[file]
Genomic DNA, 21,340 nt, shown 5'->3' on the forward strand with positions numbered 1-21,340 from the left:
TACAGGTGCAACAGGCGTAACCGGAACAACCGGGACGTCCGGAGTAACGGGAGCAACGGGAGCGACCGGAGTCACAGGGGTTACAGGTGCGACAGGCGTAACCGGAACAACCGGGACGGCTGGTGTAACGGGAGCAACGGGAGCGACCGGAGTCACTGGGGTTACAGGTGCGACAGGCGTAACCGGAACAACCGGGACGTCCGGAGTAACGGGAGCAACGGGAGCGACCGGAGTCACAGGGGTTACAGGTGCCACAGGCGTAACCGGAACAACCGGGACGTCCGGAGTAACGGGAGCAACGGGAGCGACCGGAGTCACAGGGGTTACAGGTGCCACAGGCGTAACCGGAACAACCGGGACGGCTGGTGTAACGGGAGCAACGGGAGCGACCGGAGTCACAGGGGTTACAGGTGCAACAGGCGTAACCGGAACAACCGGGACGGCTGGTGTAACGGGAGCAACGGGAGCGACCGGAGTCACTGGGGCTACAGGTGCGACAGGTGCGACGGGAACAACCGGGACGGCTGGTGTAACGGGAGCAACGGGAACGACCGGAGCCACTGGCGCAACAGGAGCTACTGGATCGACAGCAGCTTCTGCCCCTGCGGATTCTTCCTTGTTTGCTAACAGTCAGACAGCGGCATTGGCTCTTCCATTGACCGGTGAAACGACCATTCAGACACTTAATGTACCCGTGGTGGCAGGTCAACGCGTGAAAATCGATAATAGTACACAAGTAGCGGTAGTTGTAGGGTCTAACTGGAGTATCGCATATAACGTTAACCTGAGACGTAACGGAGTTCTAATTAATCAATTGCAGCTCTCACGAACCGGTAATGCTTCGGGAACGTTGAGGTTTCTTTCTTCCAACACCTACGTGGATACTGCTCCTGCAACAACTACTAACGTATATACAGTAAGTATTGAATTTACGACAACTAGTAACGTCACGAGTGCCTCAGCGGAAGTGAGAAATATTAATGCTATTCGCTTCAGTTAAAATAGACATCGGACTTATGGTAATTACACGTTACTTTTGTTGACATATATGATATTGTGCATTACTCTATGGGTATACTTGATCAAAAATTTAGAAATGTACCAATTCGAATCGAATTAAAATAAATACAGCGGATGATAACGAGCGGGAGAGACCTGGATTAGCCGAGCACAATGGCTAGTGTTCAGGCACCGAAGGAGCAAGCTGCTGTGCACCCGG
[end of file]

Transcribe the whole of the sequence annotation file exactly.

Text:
Genomic DNA, 21,340 nt, shown 5'->3' on the forward strand with positions numbered 1-21,340 from the left:
TACAGGTGCAACAGGCGTAACCGGAACAACCGGGACGTCCGGAGTAACGGGAGCAACGGGAGCGACCGGAGTCACAGGGGTTACAGGTGCGACAGGCGTAACCGGAACAACCGGGACGGCTGGTGTAACGGGAGCAACGGGAGCGACCGGAGTCACTGGGGTTACAGGTGCGACAGGCGTAACCGGAACAACCGGGACGTCCGGAGTAACGGGAGCAACGGGAGCGACCGGAGTCACAGGGGTTACAGGTGCCACAGGCGTAACCGGAACAACCGGGACGTCCGGAGTAACGGGAGCAACGGGAGCGACCGGAGTCACAGGGGTTACAGGTGCCACAGGCGTAACCGGAACAACCGGGACGGCTGGTGTAACGGGAGCAACGGGAGCGACCGGAGTCACAGGGGTTACAGGTGCAACAGGCGTAACCGGAACAACCGGGACGGCTGGTGTAACGGGAGCAACGGGAGCGACCGGAGTCACTGGGGCTACAGGTGCGACAGGTGCGACGGGAACAACCGGGACGGCTGGTGTAACGGGAGCAACGGGAACGACCGGAGCCACTGGCGCAACAGGAGCTACTGGATCGACAGCAGCTTCTGCCCCTGCGGATTCTTCCTTGTTTGCTAACAGTCAGACAGCGGCATTGGCTCTTCCATTGACCGGTGAAACGACCATTCAGACACTTAATGTACCCGTGGTGGCAGGTCAACGCGTGAAAATCGATAATAGTACACAAGTAGCGGTAGTTGTAGGGTCTAACTGGAGTATCGCATATAACGTTAACCTGAGACGTAACGGAGTTCTAATTAATCAATTGCAGCTCTCACGAACCGGTAATGCTTCGGGAACGTTGAGGTTTCTTTCTTCCAACACCTACGTGGATACTGCTCCTGCAACAACTACTAACGTATATACAGTAAGTATTGAATTTACGACAACTAGTAACGTCACGAGTGCCTCAGCGGAAGTGAGAAATATTAATGCTATTCGCTTCAGTTAAAATAGACATCGGACTTATGGTAATTACACGTTACTTTTGTTGACATATATGATATTGTGCATTACTCTATGGGTATACTTGATCAAAAATTTAGAAATGTACCAATTCGAATCGAATTAAAATAAATACAGCGGATGATAACGAGCGGGAGAGACCTGGATTAGCCGAGCACAATGGCTAGTGTTCAGGCACCGAAGGAGCAAGCTGCTGTGCACCCGG